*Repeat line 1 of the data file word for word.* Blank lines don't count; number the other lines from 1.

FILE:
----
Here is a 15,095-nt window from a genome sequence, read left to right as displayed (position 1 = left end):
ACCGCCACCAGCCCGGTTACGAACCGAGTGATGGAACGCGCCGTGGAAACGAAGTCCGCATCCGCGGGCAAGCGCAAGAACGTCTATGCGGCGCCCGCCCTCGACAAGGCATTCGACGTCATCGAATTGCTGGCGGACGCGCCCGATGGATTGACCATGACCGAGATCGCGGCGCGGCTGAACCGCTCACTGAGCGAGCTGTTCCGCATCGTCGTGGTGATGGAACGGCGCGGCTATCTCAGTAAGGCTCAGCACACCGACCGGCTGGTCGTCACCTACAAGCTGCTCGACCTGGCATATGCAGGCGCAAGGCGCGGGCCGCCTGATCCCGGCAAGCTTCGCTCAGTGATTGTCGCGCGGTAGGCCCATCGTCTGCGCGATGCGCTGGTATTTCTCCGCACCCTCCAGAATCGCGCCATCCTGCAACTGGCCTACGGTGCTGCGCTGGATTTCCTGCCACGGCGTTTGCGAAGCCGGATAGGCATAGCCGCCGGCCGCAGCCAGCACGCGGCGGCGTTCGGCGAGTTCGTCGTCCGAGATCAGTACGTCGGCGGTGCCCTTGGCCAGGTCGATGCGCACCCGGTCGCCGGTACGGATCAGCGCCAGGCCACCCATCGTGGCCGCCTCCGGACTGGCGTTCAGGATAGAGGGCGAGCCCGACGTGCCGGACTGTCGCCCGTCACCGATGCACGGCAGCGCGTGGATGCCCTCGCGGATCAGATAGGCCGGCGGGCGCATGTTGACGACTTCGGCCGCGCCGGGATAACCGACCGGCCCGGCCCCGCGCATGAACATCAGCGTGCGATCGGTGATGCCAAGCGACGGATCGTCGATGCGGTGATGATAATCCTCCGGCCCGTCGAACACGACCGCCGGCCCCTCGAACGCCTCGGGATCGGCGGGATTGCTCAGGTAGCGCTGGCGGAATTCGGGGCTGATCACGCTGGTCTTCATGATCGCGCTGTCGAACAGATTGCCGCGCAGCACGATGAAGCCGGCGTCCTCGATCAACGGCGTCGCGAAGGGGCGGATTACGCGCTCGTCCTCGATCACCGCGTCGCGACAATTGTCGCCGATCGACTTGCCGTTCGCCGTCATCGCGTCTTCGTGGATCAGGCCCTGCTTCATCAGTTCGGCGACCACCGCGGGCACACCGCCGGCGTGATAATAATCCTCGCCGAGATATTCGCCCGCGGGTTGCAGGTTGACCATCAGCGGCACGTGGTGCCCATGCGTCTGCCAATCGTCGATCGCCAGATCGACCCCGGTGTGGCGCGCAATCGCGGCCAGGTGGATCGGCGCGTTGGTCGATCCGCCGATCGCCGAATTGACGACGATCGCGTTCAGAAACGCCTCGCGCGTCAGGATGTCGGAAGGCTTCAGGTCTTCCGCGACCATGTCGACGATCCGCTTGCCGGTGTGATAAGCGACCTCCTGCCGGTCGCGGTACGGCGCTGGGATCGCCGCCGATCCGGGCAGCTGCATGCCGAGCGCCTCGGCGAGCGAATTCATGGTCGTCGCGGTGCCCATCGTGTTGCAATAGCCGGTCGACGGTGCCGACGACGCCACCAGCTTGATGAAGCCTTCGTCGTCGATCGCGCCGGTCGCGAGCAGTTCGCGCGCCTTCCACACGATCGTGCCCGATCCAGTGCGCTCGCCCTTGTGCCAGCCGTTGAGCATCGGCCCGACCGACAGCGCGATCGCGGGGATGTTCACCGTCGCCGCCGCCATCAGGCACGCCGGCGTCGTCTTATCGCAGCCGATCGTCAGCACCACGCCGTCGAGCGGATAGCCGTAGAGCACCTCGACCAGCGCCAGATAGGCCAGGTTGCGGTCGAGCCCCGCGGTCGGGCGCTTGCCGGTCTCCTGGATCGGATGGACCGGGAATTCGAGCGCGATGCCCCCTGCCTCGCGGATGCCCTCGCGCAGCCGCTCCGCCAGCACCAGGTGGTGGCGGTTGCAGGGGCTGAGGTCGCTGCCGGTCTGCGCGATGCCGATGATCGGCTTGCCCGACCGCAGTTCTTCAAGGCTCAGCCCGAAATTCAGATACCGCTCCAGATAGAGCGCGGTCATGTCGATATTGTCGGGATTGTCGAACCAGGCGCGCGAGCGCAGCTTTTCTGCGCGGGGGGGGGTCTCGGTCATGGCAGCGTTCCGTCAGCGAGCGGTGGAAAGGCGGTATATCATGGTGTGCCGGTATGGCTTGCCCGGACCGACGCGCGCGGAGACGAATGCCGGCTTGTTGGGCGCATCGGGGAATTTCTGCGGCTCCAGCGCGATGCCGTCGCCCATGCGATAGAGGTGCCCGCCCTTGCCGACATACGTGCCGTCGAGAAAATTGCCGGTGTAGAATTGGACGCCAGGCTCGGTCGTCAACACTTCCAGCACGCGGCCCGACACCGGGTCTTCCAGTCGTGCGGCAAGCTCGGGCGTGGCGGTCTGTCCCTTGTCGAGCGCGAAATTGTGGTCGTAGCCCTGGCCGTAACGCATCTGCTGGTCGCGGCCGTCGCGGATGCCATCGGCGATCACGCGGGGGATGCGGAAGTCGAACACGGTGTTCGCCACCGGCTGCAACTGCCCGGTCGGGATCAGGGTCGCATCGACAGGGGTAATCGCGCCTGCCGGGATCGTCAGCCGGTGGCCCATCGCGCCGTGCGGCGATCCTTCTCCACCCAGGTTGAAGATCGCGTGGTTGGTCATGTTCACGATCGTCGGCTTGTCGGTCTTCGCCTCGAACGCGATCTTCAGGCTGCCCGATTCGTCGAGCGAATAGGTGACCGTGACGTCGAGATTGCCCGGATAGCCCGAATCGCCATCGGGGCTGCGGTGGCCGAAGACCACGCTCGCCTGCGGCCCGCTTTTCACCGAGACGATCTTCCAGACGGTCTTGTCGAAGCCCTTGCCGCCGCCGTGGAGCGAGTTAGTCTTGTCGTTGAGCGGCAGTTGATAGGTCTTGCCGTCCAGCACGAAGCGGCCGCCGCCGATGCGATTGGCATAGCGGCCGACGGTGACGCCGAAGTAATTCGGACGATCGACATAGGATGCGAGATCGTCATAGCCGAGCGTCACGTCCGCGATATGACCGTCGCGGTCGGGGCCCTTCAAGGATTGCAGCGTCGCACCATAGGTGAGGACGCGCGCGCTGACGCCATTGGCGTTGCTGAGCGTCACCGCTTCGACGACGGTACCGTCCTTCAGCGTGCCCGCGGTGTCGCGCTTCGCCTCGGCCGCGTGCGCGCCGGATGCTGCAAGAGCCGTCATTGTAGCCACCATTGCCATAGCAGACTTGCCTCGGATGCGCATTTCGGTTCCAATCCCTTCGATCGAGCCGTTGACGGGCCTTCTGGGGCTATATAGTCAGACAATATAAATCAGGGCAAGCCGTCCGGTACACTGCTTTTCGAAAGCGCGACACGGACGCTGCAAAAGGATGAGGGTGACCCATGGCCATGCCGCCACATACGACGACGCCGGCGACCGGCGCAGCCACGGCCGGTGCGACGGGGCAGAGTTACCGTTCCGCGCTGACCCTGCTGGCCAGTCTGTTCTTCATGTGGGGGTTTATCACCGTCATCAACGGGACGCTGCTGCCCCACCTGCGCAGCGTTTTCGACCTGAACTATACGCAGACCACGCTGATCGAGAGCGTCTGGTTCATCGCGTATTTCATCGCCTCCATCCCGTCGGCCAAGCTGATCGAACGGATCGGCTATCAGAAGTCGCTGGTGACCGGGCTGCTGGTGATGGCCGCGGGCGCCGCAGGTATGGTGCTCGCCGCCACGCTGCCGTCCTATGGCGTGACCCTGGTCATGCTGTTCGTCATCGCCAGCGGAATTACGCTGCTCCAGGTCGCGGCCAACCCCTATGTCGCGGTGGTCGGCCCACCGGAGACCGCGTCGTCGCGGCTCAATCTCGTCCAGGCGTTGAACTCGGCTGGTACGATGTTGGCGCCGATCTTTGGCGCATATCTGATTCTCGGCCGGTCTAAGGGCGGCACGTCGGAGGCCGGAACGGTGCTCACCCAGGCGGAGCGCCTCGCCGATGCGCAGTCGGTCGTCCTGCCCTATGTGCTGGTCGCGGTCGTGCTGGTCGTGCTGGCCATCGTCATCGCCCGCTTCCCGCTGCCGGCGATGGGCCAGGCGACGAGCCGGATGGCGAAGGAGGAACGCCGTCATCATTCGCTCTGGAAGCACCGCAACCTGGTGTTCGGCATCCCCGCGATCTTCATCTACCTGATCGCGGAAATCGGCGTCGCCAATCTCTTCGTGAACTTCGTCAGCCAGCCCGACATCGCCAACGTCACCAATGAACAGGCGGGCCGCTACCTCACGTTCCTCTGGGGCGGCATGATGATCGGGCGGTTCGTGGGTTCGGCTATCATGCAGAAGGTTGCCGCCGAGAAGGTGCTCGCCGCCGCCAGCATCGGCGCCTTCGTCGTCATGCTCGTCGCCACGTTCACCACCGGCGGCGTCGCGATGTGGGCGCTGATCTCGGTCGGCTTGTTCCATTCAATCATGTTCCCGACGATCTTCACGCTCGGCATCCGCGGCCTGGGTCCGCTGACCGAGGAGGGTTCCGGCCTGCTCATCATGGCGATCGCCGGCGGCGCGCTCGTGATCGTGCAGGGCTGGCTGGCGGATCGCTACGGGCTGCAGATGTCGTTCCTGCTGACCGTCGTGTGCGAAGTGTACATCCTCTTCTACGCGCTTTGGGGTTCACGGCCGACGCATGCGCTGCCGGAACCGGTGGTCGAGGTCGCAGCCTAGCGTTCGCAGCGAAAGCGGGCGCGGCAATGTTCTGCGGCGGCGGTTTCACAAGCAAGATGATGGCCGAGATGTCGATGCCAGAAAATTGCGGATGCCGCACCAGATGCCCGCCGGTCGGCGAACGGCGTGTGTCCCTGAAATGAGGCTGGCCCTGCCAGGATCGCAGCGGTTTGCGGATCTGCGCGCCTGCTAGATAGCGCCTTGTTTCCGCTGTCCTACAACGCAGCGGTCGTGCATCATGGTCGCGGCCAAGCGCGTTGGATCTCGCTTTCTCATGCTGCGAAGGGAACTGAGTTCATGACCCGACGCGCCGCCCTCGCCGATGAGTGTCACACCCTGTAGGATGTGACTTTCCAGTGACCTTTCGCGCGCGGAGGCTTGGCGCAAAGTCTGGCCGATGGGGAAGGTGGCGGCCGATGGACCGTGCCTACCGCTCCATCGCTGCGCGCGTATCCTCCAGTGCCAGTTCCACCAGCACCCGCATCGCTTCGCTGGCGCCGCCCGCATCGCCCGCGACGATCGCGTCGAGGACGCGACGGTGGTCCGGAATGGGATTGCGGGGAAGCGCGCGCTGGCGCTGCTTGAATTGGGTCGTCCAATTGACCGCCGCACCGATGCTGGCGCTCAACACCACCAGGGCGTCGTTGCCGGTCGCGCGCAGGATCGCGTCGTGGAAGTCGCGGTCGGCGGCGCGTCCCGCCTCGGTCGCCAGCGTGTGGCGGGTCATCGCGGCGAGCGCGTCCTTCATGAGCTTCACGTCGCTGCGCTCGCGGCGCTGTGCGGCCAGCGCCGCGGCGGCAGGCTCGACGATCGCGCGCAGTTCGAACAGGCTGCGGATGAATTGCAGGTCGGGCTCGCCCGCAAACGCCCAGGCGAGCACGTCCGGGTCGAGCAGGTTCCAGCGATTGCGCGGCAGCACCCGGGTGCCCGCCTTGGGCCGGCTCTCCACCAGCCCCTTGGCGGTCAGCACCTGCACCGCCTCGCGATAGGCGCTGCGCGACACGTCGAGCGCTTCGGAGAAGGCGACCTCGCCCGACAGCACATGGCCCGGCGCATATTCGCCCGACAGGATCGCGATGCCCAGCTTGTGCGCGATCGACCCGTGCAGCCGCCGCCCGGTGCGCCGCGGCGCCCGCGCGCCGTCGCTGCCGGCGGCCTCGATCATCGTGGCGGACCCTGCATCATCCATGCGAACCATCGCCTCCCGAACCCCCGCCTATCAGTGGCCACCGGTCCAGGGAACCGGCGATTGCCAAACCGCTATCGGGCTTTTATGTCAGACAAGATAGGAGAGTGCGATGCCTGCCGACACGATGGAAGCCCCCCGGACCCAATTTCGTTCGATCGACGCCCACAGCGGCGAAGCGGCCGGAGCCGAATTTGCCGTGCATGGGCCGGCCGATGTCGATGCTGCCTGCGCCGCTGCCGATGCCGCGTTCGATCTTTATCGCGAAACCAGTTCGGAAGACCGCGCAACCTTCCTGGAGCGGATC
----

Here is a 15,095-nt window from a genome sequence, read left to right as displayed (position 1 = left end):